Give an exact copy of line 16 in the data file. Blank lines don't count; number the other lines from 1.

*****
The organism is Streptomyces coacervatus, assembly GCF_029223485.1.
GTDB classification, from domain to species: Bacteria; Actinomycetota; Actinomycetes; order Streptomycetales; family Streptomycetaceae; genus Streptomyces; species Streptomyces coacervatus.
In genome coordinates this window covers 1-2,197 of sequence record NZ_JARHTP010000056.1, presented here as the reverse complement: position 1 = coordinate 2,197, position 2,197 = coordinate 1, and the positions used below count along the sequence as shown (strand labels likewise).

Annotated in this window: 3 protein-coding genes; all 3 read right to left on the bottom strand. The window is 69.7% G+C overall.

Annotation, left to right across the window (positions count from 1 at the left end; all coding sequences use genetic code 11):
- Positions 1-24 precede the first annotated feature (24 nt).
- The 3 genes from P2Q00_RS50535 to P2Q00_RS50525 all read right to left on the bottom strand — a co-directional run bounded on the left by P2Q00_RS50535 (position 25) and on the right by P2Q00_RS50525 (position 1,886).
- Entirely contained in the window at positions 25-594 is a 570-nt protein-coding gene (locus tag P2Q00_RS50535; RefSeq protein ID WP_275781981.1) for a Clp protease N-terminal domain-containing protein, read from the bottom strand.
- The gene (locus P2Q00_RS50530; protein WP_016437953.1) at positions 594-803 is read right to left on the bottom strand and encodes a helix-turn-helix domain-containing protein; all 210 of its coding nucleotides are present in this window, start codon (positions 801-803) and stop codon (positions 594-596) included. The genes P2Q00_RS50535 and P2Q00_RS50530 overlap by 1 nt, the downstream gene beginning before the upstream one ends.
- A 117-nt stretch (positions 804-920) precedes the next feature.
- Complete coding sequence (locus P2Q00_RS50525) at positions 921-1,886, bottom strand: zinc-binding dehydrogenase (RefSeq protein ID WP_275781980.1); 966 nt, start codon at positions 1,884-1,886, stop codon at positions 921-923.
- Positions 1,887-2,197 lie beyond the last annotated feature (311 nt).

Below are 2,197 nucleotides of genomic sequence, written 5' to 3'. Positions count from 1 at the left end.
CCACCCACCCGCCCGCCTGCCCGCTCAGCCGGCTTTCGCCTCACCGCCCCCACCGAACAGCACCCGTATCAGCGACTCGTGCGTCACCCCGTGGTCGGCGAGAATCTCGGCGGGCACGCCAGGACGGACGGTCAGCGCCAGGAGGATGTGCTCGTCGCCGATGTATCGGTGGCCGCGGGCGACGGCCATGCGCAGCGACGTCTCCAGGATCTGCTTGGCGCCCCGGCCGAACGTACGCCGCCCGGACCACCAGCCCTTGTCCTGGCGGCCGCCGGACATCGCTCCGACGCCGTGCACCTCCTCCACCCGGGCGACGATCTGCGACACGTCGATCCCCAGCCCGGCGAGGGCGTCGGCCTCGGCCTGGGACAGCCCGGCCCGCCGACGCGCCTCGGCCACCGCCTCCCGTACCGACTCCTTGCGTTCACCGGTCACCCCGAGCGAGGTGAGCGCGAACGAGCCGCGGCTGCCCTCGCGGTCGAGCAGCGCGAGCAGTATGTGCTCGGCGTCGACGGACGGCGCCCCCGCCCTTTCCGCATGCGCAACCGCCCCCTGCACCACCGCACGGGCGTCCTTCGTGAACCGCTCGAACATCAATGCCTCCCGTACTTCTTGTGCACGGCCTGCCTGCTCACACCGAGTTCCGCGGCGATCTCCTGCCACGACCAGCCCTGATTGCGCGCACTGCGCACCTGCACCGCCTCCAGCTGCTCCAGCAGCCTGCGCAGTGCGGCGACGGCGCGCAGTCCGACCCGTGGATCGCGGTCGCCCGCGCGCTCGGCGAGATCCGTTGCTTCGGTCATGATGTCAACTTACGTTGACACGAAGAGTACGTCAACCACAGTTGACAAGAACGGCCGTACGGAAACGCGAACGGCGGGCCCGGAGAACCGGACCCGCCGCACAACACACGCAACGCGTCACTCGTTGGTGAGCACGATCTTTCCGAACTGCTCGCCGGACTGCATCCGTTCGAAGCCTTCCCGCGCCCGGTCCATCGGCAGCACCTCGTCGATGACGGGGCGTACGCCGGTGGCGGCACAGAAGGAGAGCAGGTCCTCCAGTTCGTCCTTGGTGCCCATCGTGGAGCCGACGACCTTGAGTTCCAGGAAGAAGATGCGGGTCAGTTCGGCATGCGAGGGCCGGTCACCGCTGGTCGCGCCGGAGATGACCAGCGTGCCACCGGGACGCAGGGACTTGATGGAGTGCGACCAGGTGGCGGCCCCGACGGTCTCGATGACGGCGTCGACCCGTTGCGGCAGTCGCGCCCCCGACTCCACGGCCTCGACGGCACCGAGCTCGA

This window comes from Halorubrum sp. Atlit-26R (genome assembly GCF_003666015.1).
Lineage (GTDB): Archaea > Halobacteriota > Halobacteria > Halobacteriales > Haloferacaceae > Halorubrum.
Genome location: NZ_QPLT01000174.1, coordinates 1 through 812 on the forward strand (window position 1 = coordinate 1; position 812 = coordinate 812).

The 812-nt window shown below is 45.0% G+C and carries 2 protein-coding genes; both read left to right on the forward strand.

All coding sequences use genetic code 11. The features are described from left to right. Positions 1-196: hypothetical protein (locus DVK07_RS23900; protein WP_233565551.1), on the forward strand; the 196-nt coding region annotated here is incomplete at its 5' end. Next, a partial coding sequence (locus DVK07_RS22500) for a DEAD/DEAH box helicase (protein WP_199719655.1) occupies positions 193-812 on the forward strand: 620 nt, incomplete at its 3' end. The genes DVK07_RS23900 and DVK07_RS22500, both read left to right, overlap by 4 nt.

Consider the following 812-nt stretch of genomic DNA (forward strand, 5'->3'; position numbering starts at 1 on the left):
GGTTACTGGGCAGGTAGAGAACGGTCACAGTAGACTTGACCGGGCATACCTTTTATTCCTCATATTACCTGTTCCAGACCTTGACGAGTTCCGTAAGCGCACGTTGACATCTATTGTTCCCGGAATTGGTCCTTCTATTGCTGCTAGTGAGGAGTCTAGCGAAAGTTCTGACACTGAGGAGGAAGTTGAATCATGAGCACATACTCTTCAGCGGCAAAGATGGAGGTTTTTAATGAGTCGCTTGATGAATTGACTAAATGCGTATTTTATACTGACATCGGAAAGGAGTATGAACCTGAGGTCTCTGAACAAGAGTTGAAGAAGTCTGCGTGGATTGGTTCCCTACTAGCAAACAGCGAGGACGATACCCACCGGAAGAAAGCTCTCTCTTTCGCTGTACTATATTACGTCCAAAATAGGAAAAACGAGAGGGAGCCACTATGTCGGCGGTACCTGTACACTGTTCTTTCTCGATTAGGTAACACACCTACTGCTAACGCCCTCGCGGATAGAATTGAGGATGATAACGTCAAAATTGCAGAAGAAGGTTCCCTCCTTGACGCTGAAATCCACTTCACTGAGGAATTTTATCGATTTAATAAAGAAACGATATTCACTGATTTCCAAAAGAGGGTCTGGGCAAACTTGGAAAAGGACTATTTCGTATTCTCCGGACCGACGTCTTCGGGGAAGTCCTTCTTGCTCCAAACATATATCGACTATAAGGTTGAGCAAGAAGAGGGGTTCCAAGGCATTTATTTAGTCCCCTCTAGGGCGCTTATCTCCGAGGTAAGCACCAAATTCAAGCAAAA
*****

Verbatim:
Lineage (GTDB): Archaea > Halobacteriota > Halobacteria > Halobacteriales > Haloferacaceae > Halorubrum.